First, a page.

Many times the question comes in the kitchen, when Keeley or I are cooking a meal. Another common context for this precious question is when I am using my tools to fix or build something.
This morning I heard Avigail pose this question to Keeley in another room and it started me thinking about the ramifications it carries with it. One of the things I considered is the tremendous opportunity to learn that can result from this question. If Keeley and I are careful to grant their requests to help (when possible of course), then our daughters will have the chance to be exposed to many real-life situations and to learn from them.
I want my girls to know how to use common tools to fix stuff, but how will they learn if I don't let them help me? I want my girls to know their way around a kitchen and how to cook meals, but how will they learn if we don't let them crack some eggs?
Next I considered what my reasons are for saying no to their requests to help me. Now I am not saying that every time they ask to help I should say yes, certainly there are times when it is not realistic. But surely I could say yes more than I currently do. So why do I say no when I could say yes? Without having to expel too much smoke from my ears by overtaxing my small brain, I came to the conclusion that the majority of times I say no when I could say yes it is because it would cause me to be inconvenienced.
Yuck. I feel ugly just typing it. It would be easier for me if you don't help me, that's what I am really saying isn't it? I can get this project done faster if you don't help me. I can make breakfast faster and with substantially less mess if you don't help me.
I'll get to the obvious personal application in just a moment.
This thought journey took me next to the fine art of delegation. I will be the first one to admit that I am not good at delegating. I would like to think that I am getting better at it, but I am certainly not where I believe the Lord would want me to be with it yet. For 7 years I had the distinct honor of serving under Pastor Alan Shelby at the Kansas City Baptist Temple. In my opinion, one of Alan's greatest gifts is his ability (and willingness) to delegate. I personally experienced and was witness to many instances when Alan was approached with an idea for ministry by someone serving under him. With a great deal of wisdom, Alan would usually allow the person with the idea to take it and run with it. Many times the person was qualified to undertake the task at hand, but there were other times when it was going to be a stretch for them to accomplish it. I believe Alan was putting into action the same principle that I need to use with my daughters.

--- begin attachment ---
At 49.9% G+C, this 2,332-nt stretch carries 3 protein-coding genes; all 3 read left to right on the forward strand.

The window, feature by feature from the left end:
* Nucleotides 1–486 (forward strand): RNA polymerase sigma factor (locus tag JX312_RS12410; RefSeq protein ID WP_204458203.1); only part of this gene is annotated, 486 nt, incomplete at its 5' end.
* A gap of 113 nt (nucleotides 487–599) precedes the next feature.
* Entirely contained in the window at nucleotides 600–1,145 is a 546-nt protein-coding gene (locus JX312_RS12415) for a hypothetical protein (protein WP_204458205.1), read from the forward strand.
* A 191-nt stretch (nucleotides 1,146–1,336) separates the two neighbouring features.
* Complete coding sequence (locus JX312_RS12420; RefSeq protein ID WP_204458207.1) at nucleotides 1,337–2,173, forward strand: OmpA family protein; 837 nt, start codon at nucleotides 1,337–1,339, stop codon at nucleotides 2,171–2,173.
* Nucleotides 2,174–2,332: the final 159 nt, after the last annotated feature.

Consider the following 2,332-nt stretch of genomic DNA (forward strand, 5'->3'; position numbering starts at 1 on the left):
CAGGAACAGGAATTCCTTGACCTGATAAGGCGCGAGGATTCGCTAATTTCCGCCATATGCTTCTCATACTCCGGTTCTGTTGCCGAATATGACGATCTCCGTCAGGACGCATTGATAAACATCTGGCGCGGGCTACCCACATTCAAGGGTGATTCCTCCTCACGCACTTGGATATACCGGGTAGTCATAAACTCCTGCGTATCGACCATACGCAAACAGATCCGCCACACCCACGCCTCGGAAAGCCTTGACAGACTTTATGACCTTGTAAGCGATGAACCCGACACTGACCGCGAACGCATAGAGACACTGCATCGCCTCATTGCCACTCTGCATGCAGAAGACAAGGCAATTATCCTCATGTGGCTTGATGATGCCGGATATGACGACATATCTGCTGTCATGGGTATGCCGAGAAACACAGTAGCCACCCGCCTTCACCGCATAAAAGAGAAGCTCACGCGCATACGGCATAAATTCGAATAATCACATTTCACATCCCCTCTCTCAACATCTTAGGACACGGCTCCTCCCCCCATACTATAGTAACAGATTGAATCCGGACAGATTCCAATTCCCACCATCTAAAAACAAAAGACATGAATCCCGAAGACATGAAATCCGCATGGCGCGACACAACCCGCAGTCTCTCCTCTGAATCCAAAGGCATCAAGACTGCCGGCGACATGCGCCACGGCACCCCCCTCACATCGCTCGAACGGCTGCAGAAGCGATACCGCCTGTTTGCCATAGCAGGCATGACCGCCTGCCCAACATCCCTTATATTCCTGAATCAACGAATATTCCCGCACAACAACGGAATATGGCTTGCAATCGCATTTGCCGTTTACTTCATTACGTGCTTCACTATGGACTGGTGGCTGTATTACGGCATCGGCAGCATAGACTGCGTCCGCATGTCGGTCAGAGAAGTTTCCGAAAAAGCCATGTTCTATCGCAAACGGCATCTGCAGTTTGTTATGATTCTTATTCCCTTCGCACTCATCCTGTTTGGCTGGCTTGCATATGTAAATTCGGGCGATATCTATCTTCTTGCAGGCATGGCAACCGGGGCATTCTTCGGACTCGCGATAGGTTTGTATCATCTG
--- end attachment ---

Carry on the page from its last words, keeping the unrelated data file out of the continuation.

Let people try things even though they may fail, even though they may make a mess that will need to be cleaned up (by me). This is how we learn. This is how we grow. It is true for our kids, and it is true in ministry.
I have been guilty of sitting under some great delegators and enjoying growth as a result, then turning around and not granting that same opportunity to those I have influence with.
Growth through trying (and sometimes failing), that's the way God grows me many times. I want to create that kind of environment for growth for my kids and for those God would allow me to influence in His kingdom.
And thou shalt teach them ordinances and laws, and shalt shew them the way
wherein they must walk, and the work that they must do. Exodus 18:20
Are you a good delegator? Have you had someone in your life that gave you chances to grow through trying, someone who shewed you how to walk?